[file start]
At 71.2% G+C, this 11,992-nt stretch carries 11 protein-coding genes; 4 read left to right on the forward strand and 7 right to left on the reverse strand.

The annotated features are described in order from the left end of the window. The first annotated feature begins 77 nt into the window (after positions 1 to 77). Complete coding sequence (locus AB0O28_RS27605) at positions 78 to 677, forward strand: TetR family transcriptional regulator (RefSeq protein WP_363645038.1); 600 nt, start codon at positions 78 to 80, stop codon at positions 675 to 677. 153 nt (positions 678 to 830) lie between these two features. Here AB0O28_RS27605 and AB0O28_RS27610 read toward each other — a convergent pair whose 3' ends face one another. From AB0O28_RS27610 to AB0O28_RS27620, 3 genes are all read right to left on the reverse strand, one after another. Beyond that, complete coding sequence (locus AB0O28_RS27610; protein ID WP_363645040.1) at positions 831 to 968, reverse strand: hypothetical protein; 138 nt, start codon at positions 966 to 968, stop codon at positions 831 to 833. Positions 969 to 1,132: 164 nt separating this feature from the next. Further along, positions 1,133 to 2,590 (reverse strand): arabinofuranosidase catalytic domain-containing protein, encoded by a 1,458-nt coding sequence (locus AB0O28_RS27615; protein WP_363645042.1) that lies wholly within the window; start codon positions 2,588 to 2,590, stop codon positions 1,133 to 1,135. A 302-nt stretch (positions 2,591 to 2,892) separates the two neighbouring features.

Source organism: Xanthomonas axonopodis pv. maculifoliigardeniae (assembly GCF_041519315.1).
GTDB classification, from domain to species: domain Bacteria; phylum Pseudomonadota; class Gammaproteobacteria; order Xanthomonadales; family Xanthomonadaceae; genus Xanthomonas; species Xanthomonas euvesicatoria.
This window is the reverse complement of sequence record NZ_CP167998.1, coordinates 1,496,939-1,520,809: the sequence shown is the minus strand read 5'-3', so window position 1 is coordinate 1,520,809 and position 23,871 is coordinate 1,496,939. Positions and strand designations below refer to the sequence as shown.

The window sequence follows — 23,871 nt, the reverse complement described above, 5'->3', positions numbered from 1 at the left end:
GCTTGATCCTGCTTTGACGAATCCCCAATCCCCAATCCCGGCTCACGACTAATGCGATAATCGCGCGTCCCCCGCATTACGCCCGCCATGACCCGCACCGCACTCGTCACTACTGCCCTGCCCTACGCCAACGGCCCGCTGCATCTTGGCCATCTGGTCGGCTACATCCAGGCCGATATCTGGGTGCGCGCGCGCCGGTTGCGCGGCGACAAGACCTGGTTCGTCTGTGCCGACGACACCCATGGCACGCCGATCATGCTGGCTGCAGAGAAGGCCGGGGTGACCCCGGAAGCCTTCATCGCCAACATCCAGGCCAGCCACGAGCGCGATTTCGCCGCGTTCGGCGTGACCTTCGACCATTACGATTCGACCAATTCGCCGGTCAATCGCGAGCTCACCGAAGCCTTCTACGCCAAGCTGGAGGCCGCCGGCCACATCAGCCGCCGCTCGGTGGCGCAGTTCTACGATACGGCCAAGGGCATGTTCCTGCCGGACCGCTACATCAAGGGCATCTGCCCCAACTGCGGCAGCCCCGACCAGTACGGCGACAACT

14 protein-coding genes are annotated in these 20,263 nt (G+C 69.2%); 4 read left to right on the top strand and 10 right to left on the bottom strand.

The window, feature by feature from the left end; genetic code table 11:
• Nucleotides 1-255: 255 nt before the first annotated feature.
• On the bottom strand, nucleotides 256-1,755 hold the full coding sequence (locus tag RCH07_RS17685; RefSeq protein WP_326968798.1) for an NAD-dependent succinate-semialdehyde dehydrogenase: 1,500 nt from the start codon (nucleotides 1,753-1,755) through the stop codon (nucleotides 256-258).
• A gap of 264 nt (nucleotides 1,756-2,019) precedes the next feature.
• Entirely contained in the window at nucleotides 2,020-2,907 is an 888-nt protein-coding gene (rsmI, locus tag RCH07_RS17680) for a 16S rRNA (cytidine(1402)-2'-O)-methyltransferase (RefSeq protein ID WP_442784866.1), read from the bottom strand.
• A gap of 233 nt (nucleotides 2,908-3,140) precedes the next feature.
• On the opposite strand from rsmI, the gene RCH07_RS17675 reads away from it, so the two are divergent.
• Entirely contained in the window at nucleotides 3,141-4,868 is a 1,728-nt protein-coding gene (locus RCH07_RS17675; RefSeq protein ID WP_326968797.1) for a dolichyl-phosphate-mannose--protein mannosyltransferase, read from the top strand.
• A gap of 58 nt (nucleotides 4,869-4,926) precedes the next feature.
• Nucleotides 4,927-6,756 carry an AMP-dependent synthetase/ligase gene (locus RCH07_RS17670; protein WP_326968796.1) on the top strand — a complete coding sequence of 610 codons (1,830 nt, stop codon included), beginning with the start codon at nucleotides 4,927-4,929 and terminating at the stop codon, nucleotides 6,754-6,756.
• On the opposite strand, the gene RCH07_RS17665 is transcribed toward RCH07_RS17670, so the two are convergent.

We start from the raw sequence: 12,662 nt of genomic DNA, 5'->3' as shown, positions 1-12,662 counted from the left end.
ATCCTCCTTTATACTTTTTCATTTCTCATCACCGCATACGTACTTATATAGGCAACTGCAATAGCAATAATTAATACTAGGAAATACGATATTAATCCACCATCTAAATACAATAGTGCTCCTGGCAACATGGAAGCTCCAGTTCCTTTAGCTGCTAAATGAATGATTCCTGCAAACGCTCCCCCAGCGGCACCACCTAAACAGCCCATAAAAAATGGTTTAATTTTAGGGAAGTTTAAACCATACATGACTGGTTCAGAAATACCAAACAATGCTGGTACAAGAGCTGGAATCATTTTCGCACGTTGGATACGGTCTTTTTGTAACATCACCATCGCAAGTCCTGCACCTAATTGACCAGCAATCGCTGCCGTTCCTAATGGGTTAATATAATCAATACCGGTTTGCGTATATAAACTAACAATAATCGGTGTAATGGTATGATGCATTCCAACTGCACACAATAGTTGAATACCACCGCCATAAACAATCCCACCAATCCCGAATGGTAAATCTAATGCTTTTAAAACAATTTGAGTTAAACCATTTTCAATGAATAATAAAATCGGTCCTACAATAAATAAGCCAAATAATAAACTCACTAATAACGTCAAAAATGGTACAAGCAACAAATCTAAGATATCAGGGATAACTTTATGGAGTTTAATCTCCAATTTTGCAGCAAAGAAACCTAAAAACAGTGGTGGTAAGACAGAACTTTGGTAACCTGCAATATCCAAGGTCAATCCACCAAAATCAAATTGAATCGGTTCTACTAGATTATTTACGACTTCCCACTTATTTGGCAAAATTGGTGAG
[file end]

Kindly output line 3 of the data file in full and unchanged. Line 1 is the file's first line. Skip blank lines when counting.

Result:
Source organism: Xanthomonas axonopodis pv. maculifoliigardeniae (assembly GCF_041519315.1).